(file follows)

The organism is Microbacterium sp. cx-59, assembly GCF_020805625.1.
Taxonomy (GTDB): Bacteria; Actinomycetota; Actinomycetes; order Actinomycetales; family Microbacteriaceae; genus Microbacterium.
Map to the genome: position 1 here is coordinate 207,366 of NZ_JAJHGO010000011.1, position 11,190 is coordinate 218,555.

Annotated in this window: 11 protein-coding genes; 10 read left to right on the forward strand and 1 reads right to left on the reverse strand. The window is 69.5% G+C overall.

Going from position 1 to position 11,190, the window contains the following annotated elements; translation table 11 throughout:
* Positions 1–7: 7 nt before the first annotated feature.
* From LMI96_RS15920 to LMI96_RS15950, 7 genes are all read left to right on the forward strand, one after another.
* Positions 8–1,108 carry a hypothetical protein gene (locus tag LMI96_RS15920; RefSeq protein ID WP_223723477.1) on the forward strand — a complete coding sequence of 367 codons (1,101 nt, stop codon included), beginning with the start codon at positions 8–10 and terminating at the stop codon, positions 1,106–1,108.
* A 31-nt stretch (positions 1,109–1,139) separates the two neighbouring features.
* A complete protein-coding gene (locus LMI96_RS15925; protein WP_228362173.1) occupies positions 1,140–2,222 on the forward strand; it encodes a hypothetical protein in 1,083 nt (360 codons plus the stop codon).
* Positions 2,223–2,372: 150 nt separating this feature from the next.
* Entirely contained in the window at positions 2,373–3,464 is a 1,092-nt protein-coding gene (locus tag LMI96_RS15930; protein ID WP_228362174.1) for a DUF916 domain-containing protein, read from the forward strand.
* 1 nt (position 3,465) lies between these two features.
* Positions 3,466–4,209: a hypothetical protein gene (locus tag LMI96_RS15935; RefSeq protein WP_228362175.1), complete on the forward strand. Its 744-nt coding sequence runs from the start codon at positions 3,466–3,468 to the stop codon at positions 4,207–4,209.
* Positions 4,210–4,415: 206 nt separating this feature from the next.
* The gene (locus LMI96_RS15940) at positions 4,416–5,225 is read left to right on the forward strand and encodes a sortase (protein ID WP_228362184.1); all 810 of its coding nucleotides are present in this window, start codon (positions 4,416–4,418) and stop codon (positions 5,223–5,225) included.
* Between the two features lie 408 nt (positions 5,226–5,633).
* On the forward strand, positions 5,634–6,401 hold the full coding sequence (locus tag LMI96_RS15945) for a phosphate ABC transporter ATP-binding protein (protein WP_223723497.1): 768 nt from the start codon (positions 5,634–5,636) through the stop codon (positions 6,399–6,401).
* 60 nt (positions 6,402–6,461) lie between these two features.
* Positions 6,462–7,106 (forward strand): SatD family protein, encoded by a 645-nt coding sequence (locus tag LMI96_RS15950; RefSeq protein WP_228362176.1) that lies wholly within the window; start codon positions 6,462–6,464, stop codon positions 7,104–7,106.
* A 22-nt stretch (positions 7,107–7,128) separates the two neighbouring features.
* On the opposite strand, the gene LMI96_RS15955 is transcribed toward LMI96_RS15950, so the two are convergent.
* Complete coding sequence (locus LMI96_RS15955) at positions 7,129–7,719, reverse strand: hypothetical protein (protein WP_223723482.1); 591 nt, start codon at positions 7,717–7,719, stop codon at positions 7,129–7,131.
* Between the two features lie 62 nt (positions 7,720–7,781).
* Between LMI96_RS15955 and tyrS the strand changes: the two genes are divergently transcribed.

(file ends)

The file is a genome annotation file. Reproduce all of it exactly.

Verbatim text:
The organism is Microbacterium sp. cx-59, assembly GCF_020805625.1.
Taxonomy (GTDB): Bacteria; Actinomycetota; Actinomycetes; order Actinomycetales; family Microbacteriaceae; genus Microbacterium.
Map to the genome: position 1 here is coordinate 207,366 of NZ_JAJHGO010000011.1, position 11,190 is coordinate 218,555.

Annotated in this window: 11 protein-coding genes; 10 read left to right on the forward strand and 1 reads right to left on the reverse strand. The window is 69.5% G+C overall.

Going from position 1 to position 11,190, the window contains the following annotated elements; translation table 11 throughout:
* Positions 1–7: 7 nt before the first annotated feature.
* From LMI96_RS15920 to LMI96_RS15950, 7 genes are all read left to right on the forward strand, one after another.
* Positions 8–1,108 carry a hypothetical protein gene (locus tag LMI96_RS15920; RefSeq protein ID WP_223723477.1) on the forward strand — a complete coding sequence of 367 codons (1,101 nt, stop codon included), beginning with the start codon at positions 8–10 and terminating at the stop codon, positions 1,106–1,108.
* A 31-nt stretch (positions 1,109–1,139) separates the two neighbouring features.
* A complete protein-coding gene (locus LMI96_RS15925; protein WP_228362173.1) occupies positions 1,140–2,222 on the forward strand; it encodes a hypothetical protein in 1,083 nt (360 codons plus the stop codon).
* Positions 2,223–2,372: 150 nt separating this feature from the next.
* Entirely contained in the window at positions 2,373–3,464 is a 1,092-nt protein-coding gene (locus tag LMI96_RS15930; protein ID WP_228362174.1) for a DUF916 domain-containing protein, read from the forward strand.
* 1 nt (position 3,465) lies between these two features.
* Positions 3,466–4,209: a hypothetical protein gene (locus tag LMI96_RS15935; RefSeq protein WP_228362175.1), complete on the forward strand. Its 744-nt coding sequence runs from the start codon at positions 3,466–3,468 to the stop codon at positions 4,207–4,209.
* Positions 4,210–4,415: 206 nt separating this feature from the next.
* The gene (locus LMI96_RS15940) at positions 4,416–5,225 is read left to right on the forward strand and encodes a sortase (protein ID WP_228362184.1); all 810 of its coding nucleotides are present in this window, start codon (positions 4,416–4,418) and stop codon (positions 5,223–5,225) included.
* Between the two features lie 408 nt (positions 5,226–5,633).
* On the forward strand, positions 5,634–6,401 hold the full coding sequence (locus tag LMI96_RS15945) for a phosphate ABC transporter ATP-binding protein (protein WP_223723497.1): 768 nt from the start codon (positions 5,634–5,636) through the stop codon (positions 6,399–6,401).
* 60 nt (positions 6,402–6,461) lie between these two features.
* Positions 6,462–7,106 (forward strand): SatD family protein, encoded by a 645-nt coding sequence (locus tag LMI96_RS15950; RefSeq protein WP_228362176.1) that lies wholly within the window; start codon positions 6,462–6,464, stop codon positions 7,104–7,106.
* A 22-nt stretch (positions 7,107–7,128) separates the two neighbouring features.
* On the opposite strand, the gene LMI96_RS15955 is transcribed toward LMI96_RS15950, so the two are convergent.
* Complete coding sequence (locus LMI96_RS15955) at positions 7,129–7,719, reverse strand: hypothetical protein (protein WP_223723482.1); 591 nt, start codon at positions 7,717–7,719, stop codon at positions 7,129–7,131.
* Between the two features lie 62 nt (positions 7,720–7,781).
* Between LMI96_RS15955 and tyrS the strand changes: the two genes are divergently transcribed.